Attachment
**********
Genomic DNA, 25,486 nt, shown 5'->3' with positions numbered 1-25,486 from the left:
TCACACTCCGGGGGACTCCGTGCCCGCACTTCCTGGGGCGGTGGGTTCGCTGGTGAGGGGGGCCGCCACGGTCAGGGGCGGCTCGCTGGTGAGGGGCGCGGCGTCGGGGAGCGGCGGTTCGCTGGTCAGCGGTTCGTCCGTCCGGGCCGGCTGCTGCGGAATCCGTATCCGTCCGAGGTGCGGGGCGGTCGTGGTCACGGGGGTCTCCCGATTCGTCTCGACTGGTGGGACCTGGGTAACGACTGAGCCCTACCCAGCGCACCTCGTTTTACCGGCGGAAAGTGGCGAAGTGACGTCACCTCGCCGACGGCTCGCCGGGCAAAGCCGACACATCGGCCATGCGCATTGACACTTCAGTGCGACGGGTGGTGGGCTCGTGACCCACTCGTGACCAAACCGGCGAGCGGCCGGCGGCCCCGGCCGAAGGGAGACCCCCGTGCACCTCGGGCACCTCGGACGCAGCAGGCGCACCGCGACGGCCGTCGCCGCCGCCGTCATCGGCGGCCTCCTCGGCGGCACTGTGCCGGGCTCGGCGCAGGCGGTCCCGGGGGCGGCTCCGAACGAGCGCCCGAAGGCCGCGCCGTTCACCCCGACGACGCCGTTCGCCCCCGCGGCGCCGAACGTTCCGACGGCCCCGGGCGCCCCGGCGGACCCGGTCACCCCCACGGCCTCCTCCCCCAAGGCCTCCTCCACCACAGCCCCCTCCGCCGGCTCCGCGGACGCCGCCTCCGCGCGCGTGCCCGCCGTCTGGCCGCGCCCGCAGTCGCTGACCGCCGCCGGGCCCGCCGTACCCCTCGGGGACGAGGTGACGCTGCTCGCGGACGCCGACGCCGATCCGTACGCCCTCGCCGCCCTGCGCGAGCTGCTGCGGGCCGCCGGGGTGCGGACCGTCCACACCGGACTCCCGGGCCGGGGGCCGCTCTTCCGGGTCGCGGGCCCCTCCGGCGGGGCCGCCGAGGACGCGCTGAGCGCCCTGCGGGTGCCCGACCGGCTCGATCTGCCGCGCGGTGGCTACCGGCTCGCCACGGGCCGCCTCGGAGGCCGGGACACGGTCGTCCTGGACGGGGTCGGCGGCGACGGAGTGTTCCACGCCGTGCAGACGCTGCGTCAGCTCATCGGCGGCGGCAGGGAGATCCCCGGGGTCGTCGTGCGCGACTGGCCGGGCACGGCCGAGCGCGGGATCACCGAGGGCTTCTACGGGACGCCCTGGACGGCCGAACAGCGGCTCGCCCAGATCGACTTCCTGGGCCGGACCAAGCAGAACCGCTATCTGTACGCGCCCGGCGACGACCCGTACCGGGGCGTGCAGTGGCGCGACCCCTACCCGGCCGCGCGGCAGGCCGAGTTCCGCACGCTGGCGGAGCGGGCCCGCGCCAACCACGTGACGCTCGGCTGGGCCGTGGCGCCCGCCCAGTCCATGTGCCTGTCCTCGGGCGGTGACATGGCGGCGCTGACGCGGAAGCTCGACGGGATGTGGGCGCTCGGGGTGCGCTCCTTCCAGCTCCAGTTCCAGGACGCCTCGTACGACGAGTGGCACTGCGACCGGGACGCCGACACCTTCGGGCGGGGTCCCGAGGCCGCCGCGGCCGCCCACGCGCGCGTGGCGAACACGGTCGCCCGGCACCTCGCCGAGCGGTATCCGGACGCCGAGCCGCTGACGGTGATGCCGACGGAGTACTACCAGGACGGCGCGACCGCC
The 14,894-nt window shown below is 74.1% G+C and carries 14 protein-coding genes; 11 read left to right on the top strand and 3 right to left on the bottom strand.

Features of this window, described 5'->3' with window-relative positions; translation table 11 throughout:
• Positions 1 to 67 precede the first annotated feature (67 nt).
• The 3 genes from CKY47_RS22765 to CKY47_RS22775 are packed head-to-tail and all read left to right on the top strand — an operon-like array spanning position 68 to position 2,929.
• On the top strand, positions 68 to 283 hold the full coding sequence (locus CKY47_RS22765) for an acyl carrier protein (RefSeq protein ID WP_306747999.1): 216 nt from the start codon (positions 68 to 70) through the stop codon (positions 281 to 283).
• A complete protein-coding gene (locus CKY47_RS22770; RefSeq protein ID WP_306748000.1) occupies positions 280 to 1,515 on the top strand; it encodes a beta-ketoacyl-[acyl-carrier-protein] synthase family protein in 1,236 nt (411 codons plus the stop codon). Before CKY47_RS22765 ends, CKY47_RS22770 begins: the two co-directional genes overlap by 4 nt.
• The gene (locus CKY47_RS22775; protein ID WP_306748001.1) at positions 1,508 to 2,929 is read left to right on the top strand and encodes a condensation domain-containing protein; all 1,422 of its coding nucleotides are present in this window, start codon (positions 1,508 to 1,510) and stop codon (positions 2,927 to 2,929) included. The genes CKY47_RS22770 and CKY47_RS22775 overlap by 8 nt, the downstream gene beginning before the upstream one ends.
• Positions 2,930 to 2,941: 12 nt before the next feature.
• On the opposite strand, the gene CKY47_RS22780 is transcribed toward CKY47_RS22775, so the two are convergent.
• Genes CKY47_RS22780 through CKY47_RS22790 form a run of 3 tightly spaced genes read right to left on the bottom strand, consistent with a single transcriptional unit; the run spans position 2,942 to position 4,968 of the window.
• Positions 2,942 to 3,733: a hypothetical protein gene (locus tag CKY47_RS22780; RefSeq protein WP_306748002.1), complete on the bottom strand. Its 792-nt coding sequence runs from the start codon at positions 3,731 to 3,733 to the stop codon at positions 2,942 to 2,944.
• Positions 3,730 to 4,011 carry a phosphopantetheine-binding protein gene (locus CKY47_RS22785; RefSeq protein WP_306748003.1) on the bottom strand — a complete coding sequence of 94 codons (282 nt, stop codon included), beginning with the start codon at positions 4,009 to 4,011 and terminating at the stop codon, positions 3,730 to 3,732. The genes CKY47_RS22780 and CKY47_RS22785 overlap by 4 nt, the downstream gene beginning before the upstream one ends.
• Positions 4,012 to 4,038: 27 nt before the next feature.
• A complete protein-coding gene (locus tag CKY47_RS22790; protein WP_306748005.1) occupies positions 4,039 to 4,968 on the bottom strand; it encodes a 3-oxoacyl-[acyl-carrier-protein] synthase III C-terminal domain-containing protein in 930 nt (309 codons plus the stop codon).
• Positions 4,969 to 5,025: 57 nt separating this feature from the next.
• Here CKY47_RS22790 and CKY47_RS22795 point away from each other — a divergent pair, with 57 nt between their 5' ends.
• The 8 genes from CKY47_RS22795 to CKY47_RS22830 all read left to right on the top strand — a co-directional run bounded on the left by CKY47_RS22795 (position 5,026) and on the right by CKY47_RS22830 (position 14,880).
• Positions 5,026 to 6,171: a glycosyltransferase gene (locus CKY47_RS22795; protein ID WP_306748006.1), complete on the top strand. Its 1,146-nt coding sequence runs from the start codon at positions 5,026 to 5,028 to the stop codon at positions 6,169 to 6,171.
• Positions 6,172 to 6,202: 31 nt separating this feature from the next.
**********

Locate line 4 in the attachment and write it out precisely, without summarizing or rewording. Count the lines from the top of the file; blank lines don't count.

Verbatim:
Features of this window, described 5'->3' with window-relative positions; translation table 11 throughout: